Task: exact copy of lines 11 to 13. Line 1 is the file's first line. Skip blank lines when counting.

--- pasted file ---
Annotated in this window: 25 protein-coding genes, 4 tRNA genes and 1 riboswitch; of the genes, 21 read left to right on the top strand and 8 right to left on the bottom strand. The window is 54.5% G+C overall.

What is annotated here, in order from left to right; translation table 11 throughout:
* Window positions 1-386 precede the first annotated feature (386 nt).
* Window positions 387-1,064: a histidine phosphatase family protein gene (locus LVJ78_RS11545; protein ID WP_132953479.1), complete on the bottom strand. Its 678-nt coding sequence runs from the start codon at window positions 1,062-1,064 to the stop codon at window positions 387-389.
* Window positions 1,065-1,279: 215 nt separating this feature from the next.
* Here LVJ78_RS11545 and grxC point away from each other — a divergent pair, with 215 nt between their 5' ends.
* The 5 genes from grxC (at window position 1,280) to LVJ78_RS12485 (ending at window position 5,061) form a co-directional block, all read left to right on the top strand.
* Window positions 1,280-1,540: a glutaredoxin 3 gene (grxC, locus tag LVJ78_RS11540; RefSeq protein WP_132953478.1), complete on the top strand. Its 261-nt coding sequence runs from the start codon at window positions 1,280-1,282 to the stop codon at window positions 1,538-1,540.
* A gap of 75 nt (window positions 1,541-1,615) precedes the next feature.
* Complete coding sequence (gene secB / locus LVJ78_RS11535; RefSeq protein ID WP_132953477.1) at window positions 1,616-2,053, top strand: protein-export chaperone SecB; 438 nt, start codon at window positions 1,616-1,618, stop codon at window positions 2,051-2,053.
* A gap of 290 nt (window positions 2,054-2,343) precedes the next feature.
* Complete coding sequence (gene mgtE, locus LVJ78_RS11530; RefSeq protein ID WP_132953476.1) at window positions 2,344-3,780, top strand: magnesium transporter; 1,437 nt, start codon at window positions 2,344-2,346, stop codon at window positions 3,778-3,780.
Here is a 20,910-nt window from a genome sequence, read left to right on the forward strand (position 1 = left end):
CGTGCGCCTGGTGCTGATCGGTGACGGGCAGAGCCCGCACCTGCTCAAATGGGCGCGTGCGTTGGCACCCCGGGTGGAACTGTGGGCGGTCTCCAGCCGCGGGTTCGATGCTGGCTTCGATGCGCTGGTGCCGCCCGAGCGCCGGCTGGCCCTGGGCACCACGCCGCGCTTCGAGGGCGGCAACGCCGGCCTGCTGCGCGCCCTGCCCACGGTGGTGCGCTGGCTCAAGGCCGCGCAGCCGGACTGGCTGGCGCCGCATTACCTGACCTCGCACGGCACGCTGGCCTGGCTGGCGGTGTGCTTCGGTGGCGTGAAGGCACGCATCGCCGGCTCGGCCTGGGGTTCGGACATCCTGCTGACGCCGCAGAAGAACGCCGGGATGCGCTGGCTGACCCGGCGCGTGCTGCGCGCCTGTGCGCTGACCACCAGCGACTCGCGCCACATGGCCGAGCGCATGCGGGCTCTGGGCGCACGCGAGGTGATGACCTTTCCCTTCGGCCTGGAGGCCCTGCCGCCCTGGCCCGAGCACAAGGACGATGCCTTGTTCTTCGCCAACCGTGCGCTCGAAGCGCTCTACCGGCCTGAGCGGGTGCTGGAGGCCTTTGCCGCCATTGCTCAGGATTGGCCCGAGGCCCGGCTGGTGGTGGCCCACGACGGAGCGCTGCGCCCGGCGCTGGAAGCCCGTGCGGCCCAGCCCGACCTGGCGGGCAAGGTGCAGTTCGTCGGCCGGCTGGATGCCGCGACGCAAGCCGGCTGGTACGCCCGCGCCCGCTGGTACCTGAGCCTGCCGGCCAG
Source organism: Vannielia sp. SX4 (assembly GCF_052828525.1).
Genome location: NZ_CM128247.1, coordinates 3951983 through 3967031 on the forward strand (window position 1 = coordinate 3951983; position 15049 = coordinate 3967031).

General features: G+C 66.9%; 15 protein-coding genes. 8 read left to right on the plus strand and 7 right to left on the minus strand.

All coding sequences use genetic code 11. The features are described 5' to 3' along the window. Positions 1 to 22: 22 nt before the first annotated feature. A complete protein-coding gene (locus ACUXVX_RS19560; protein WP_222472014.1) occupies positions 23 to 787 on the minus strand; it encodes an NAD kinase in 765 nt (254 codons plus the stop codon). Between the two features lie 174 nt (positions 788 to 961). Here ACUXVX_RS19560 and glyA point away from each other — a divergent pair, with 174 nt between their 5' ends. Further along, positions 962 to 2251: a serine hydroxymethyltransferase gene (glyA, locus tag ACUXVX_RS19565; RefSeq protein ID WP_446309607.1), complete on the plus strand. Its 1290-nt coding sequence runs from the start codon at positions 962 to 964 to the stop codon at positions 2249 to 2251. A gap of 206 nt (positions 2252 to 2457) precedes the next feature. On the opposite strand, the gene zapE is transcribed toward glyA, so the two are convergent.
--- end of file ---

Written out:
* A gap of 290 nt (window positions 2,054-2,343) precedes the next feature.
* Complete coding sequence (gene mgtE, locus LVJ78_RS11530; RefSeq protein ID WP_132953476.1) at window positions 2,344-3,780, top strand: magnesium transporter; 1,437 nt, start codon at window positions 2,344-2,346, stop codon at window positions 3,778-3,780.
Here is a 20,910-nt window from a genome sequence, read left to right on the forward strand (position 1 = left end):